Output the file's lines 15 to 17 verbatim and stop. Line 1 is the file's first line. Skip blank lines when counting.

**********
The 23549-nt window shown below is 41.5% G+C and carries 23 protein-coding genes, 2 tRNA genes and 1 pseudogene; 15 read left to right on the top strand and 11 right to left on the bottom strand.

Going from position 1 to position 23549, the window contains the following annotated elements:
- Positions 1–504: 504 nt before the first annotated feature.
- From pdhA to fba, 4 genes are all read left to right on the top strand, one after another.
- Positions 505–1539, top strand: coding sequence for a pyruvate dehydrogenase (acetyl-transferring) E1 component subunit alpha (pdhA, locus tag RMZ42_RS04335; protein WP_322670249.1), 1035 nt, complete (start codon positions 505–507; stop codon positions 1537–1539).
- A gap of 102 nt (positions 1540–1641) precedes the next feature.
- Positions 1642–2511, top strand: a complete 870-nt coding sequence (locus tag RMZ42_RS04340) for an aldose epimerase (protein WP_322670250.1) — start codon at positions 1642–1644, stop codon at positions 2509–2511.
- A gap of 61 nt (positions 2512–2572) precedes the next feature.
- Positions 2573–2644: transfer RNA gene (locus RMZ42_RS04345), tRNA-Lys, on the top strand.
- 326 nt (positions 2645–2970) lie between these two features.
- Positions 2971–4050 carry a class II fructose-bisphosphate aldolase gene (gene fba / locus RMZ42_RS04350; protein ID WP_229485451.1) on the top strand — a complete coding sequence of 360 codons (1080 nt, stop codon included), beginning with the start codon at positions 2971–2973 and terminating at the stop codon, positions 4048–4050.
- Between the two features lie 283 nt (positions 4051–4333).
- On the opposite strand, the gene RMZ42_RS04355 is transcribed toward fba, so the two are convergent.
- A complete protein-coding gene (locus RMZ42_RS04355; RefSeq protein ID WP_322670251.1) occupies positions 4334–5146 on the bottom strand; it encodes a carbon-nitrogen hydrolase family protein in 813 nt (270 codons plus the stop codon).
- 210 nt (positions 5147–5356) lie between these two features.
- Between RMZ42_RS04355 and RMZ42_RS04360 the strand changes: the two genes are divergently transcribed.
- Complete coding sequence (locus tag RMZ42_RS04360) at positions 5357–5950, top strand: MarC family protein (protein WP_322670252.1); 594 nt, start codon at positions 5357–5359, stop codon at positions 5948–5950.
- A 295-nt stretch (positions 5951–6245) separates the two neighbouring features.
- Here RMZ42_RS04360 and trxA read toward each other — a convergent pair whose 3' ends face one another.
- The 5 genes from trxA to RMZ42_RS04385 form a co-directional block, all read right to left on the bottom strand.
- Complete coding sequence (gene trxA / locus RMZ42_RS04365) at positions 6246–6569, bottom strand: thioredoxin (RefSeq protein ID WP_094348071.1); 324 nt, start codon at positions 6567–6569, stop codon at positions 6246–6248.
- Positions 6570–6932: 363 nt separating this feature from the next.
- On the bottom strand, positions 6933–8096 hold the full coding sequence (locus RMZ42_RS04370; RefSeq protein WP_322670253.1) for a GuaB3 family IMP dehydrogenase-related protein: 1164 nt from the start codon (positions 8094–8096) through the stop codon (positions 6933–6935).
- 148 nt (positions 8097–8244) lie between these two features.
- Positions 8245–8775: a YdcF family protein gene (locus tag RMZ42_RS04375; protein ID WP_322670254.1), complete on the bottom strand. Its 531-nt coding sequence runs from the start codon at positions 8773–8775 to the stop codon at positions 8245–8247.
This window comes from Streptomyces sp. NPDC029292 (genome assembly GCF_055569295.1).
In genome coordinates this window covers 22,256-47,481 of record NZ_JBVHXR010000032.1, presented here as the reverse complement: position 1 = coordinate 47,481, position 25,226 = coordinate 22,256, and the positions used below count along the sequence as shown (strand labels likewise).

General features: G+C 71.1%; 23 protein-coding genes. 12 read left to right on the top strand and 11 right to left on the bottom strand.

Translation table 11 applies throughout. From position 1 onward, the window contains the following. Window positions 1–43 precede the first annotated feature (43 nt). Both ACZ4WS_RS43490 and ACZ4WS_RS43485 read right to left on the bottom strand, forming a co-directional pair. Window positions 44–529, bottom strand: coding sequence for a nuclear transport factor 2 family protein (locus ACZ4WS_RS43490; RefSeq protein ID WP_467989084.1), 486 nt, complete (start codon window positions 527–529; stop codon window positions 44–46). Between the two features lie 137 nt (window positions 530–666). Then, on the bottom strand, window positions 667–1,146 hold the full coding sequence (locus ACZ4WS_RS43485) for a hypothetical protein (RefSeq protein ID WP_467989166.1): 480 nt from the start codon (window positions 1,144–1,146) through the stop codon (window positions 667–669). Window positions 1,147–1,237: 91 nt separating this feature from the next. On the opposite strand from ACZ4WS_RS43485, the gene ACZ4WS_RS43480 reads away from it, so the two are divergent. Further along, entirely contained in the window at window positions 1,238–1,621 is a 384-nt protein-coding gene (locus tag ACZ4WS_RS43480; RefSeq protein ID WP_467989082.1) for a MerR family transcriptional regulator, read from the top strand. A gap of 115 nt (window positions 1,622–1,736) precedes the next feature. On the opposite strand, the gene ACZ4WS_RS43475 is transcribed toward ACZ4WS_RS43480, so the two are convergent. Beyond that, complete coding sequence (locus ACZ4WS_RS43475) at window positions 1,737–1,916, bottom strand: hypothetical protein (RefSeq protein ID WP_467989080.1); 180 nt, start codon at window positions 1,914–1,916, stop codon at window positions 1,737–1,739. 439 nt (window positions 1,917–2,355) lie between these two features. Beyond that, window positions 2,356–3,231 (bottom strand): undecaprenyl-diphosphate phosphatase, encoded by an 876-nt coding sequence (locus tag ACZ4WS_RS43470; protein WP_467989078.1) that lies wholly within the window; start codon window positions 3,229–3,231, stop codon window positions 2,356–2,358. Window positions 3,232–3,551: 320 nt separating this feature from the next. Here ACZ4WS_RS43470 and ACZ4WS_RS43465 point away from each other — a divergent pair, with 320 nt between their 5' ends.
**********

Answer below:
- 210 nt (positions 5147–5356) lie between these two features.
- Between RMZ42_RS04355 and RMZ42_RS04360 the strand changes: the two genes are divergently transcribed.
- Complete coding sequence (locus tag RMZ42_RS04360) at positions 5357–5950, top strand: MarC family protein (protein WP_322670252.1); 594 nt, start codon at positions 5357–5359, stop codon at positions 5948–5950.